Shortly after the Sept. 11 terrorist attacks, the Hawaii Department of Defense put finishing touches on a color-coded system to help government officials and business leaders assess future threats to their state.
Less than six months later, the White House Office of Homeland Security (OHS) adopted a similar system to alert all Americans to possible terrorist activity.
"The idea was shared with Gov. [Tom] Ridge's office and our understanding is it was used as a template for the national system," said Major Charles Anthony, a spokesperson for the Hawaii National Guard.
Like many innovative approaches to policy questions, Hawaii's five-color security assessment and response system was the result of months of careful deliberation. Like other innovations, it is also a reminder that one group's bright idea can be another's policy headache.
The national alert system has created confusion over the different colors and their meaning for state and local governments, businesses and private citizens. Anthony said Hawaii's "internal" system, designed solely for emergency responders, the military, state agencies, and managers of important infrastructure like banks and utilities, never had that problem until OHS unveiled its version.
"It was never really intended, at least from our side, as a general barometer that the public could use," he said.
The trouble Hawaii's program had in translation is only one reason why the scramble to defend the U.S. from terrorism has left little room for creative thinking.
State officials and policy analysts point to other factors they say have inhibited cutting-edge initiatives. The list includes tight state budgets, the slow pace of federal aid and dependence on federal guidance, and the urgent need to address long-standing problems like agency turf battles and neglect of the public health system.
That doesn't mean things aren't getting done. Ann Beauchesne, director of the National Governors' Association's new Homeland Security and Emergency Management Division, points to states that lead the pack in addressing basic readiness gaps revealed by last year's attacks.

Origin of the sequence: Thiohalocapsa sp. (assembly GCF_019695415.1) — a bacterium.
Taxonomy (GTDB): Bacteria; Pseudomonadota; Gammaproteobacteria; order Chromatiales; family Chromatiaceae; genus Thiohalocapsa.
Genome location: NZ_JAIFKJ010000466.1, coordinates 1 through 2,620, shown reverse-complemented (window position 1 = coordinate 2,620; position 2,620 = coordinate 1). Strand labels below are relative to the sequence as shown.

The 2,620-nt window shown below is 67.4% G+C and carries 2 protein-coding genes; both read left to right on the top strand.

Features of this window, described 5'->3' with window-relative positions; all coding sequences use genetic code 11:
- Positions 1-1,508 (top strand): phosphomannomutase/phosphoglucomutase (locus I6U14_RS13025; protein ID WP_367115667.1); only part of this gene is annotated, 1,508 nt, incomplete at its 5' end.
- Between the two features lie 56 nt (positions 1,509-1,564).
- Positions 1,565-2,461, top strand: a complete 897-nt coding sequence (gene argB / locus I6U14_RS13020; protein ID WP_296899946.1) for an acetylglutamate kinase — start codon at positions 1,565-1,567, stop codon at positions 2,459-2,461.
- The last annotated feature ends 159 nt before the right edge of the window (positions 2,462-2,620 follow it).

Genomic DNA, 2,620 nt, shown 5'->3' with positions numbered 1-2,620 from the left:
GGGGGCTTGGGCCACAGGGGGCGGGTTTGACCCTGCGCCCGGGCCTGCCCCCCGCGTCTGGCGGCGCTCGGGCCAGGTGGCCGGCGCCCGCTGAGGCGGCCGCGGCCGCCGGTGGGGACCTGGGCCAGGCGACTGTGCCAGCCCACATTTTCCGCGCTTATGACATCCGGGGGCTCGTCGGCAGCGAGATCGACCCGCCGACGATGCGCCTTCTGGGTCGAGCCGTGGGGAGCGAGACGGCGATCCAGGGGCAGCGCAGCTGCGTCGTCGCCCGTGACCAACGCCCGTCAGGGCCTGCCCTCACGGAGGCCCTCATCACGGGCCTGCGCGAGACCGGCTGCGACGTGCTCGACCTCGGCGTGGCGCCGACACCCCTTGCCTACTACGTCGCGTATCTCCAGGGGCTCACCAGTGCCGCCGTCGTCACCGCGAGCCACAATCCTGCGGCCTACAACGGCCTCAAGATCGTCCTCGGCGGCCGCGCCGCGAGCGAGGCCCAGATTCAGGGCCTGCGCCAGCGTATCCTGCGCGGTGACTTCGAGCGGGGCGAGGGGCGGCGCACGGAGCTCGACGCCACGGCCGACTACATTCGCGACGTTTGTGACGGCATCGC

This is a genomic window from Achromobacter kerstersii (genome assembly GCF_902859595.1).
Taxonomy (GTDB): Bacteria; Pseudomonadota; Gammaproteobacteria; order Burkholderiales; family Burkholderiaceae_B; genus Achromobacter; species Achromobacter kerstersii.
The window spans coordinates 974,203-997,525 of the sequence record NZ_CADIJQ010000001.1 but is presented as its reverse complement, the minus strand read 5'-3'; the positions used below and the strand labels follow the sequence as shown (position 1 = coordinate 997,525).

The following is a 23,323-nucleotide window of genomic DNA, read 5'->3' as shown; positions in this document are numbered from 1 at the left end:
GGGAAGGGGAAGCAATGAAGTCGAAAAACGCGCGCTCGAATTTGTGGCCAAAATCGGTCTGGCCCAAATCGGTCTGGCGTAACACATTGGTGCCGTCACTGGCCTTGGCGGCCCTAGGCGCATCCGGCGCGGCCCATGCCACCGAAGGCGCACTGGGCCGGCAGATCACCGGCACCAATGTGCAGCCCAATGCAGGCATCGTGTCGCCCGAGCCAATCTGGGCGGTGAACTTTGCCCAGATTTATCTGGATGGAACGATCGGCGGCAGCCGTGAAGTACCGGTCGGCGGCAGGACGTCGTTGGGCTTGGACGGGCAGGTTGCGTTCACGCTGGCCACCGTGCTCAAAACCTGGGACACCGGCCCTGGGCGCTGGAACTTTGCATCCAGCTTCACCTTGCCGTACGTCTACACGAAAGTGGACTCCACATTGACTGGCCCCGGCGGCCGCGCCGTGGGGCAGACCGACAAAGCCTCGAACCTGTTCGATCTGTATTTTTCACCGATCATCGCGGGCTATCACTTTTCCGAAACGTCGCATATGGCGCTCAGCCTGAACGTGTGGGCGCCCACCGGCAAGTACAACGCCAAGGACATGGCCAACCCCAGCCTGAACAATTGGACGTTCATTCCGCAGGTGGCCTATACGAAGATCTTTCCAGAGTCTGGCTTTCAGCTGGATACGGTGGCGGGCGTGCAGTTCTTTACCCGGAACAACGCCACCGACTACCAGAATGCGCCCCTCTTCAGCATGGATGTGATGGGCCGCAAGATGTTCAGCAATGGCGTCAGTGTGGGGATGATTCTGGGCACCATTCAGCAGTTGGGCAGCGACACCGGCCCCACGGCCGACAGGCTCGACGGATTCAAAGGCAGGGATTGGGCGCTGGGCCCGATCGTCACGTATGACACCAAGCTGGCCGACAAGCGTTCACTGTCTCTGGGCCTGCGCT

In July, Connecticut began issuing driver's licenses that use biometric facial recognition technology and other complex identification security features. Kansas has invested heavily in agroterrorism research. Pennsylvania developed a criminal records network that law enforcement agencies may access from anywhere in the state.
"It's a year of opportunity," said Washington Health Secretary Mary Selecky. Washington, Florida (see sidebar) and Texas are a few of the states that have divided themselves into regions for the purpose of organizing anti-terror efforts. Selecky also agrees with many in government who say the year has seen breakthroughs in communication among agencies.
But policy analyst Chad Foster of the Council of State Governments said spotting truly inventive programs "is really tricky right now because so much is going on."
Even with top priority items like information sharing, drinking water security and public health, the name of the game has been keeping up, rather than getting ahead.
Working with the FBI, state chief information officers plan to construct a 50-state anti-terror intelligence sharing and analysis center of the kind already up and running in Georgia and a handful of other states.
"We're still refining what it is we want to do. The federal government is thinking through its strategy," said spokesperson Chris Dixon of the National Association of State Chief Information Officers (NASCIO).
In efforts to safeguard the naion's drinking water systems, experts point to Texas and Washington as models. Both states have focused on helping the smaller, rural water systems that receive less attention from the federal government.
Texas produced a free video that soon may be available to rural water systems across the country and plans to launch a "Water Watchers" program along the lines of the federal Citizen Corps volunteer initiatives.
"I don't think there's a lot of innovation that's needed. I think it's more [about] taking the issue seriously and being very proactive with it," said Washington drinking water director Gregg Grunenfelder.
Even in public health, which has received the largest infusion of federal anti-terror aid, states are only beginning to use the new money.
Maryland's work to staff each hospital with smallpox-ready infectious disease care teams and its regional cooperation with Virginia and the District of Columbia are trendsetting. So are Washington state's training exercises and the roster of communications personnel it has assembled to handle media overload in the event of a bioterror attack.
The broader legacy of last year's attacks for Maryland Health Secretary Dr. Georges Benjamin is the new concept of emergency public health.
"We used to handle disease outbreaks in a much more slow and deliberate manner. Now, our response is much quicker ... There's an urgency there now that wasn't there before," he said.